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Über dieses Buch

Cryptography, secret writing, is probably as old as writing itself. But only recently has it become the object of extensive scientific studies. Vast new applications to data security are one explanation for this. Perhaps a more important reason for the huge growth of scientific research on cryptography is the seminal idea of public-key cryptography and the resulting new vistas on the possibilities of communication. This book gives a broad overview of public-key cryptography, covering its essence and advantages, various public-key cryptosystems and protocols. It also gives a comprehensive introduction to classical cryptography and cryptanalysis. The book is self-contained and suitable both as a text and as a reference. It starts from the beginning but also includes some 1989 developments. The presentation is in many ways new, with some new results. The treatment is rigorous but avoids unnecessary formalism. The plaintext examples in the book form a package of basic sauna knowledge.

Inhaltsverzeichnis

Frontmatter

Chapter 1. Classical Two-Way Cryptography

Abstract
The art and science of cryptography consists of two worlds. There is the world of legal communications: parties such as legal users of a data bank exchanging messages. This world can be viewed as open and sunlit. There is also the dark world of the enemy who illegally tries to intercept the messages and do all kinds of vicious things. For people in the legal world, it is desirable that the enemy understands very little of the messages. The enemy, on the other hand, would like to have easily understandable messages.
Arto Salomaa

Chapter 2. The Idea of Public Keys

Abstract
Think about any of the cryptosystems presented in Chapter 1, or any other similar systems. There will be no difficulties in the decryption process for a cryptanalyst who has learned the encryption method. The encryption and decryption keys coincide even in such a sophisticated system as DES. So you give away your secrets if you work with one of the systems mentioned and publicize your encryption method.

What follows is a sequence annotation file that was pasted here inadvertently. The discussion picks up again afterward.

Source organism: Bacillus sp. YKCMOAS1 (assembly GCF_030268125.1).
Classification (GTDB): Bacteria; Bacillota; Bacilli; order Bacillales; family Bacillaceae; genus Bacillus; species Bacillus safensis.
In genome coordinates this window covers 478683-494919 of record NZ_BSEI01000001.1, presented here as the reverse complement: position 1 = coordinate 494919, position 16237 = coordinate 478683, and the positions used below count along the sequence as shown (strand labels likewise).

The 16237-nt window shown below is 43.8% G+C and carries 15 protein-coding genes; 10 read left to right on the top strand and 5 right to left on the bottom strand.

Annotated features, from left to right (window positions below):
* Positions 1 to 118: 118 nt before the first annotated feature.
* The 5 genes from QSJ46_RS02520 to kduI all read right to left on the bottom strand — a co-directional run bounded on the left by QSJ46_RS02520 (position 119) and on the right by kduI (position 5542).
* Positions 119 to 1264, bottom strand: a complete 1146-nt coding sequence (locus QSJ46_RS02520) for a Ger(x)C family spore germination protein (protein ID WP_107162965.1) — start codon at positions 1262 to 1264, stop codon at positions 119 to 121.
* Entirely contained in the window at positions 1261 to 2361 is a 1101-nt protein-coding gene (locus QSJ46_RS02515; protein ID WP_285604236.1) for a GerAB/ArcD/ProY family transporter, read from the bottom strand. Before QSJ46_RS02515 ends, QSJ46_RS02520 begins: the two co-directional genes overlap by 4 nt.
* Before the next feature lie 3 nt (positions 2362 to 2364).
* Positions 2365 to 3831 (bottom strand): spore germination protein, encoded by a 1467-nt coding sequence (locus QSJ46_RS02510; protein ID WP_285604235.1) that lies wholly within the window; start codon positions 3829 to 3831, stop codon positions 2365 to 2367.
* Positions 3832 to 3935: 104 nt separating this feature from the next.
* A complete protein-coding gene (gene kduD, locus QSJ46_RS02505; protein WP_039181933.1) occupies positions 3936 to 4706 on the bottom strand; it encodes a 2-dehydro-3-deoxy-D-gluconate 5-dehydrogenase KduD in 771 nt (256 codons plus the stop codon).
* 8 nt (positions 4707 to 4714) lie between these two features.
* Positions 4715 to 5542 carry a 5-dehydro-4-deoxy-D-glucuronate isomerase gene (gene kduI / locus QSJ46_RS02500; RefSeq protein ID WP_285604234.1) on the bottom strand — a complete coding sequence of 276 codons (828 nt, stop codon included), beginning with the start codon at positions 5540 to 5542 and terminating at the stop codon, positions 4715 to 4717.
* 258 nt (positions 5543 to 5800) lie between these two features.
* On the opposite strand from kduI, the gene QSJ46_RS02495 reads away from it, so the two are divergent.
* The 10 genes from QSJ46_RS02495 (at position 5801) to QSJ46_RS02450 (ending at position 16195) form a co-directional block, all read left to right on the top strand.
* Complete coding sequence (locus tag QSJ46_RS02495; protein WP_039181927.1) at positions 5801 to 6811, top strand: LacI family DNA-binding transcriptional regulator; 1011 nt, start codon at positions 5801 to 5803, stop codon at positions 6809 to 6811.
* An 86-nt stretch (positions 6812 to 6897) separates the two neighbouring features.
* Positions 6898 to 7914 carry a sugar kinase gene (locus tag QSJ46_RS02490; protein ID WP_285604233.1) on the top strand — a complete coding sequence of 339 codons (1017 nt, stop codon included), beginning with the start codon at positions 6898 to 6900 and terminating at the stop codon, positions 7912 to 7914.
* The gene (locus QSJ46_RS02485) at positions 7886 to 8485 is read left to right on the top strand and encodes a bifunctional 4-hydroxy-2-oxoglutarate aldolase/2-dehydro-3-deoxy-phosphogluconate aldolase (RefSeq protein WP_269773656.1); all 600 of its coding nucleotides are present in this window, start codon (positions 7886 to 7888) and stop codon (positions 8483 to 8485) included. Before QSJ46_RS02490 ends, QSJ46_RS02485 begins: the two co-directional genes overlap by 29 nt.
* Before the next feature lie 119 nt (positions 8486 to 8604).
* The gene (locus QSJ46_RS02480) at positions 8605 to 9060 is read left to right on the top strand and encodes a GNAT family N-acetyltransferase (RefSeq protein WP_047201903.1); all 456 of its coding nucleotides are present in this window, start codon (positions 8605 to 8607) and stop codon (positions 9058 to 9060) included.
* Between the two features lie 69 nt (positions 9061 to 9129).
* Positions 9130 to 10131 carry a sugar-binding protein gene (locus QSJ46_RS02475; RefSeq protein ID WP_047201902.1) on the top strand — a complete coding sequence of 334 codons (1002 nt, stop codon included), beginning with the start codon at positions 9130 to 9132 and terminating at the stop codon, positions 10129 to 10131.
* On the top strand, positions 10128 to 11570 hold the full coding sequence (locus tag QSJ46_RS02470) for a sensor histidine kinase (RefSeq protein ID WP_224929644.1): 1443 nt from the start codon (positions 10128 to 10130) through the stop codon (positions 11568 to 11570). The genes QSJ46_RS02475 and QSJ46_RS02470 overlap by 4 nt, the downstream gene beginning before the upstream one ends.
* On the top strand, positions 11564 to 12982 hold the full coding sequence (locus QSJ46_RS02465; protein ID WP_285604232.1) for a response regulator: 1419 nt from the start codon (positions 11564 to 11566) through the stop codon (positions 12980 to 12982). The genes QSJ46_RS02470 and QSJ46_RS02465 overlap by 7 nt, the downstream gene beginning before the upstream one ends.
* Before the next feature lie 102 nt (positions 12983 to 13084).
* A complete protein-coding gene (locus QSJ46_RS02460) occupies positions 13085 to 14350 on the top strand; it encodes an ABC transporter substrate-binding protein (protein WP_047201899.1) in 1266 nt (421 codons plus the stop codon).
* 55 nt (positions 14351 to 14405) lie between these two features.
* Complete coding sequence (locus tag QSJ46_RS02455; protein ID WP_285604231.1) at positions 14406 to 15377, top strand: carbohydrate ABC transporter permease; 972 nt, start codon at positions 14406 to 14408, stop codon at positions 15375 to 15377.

Arto Salomaa

Chapter 3. Knapsack Systems

Abstract
Public-key cryptosystems based on the knapsack problem were already briefly discussed in Example 2.1 in Chapter 2. It was also pointed out that knapsack systems are very suitable for illustrating all basic ideas behind public-key cryptography. The setup is also versatile enough to produce new variants to avoid cryptographic weaknesses.
Arto Salomaa

Chapter 4. RSA

Abstract
The most widely used and tested public-key cryptosystem was originally introduced by Rivest, Shamir and Adleman, and is now referred to as the RSA system. It is based on an amazingly simple number-theoretical (one could even say arithmetical) idea, and yet it has been able to resist all cryptanalytic attacks. The idea is a clever use of the fact that, while it is easy to multiply two large primes, it is extremely difficult to factorize their product. Thus, the product can be publicized and used as the encryption key. The primes themselves cannot be recovered from the product. On the other hand, the primes are needed for decryption. Thus, we have an excellent framework for a public-key cryptosystem. Moreover, the details can be explained very fast —that’s why we called the system “amazingly simple”.
Arto Salomaa

Chapter 5. Other Bases of Cryptosystems

Abstract
The framework presented in Section 2.2 for the construction of public-key cryptosystems is very general. Indeed, the area or subject matter of the underlying problem is not specified in any way. Any one-way street could be worth a try, and many streets have actually been tried. By now there exist numerous public-key cryptosystems, based on quite diverse concepts.
Arto Salomaa

Chapter 6. Cryptographic Protocols: Surprising Vistas for Communication

Abstract
A protocol usually refers to customs and regulations dealing with diplomatic formality, precedence and etiquette. Typically, a protocol determines a map for seating the participants, or the order of speeches. It has happened that an international conference has spent most of the time while arguing about the seating protocol.
Arto Salomaa

Backmatter

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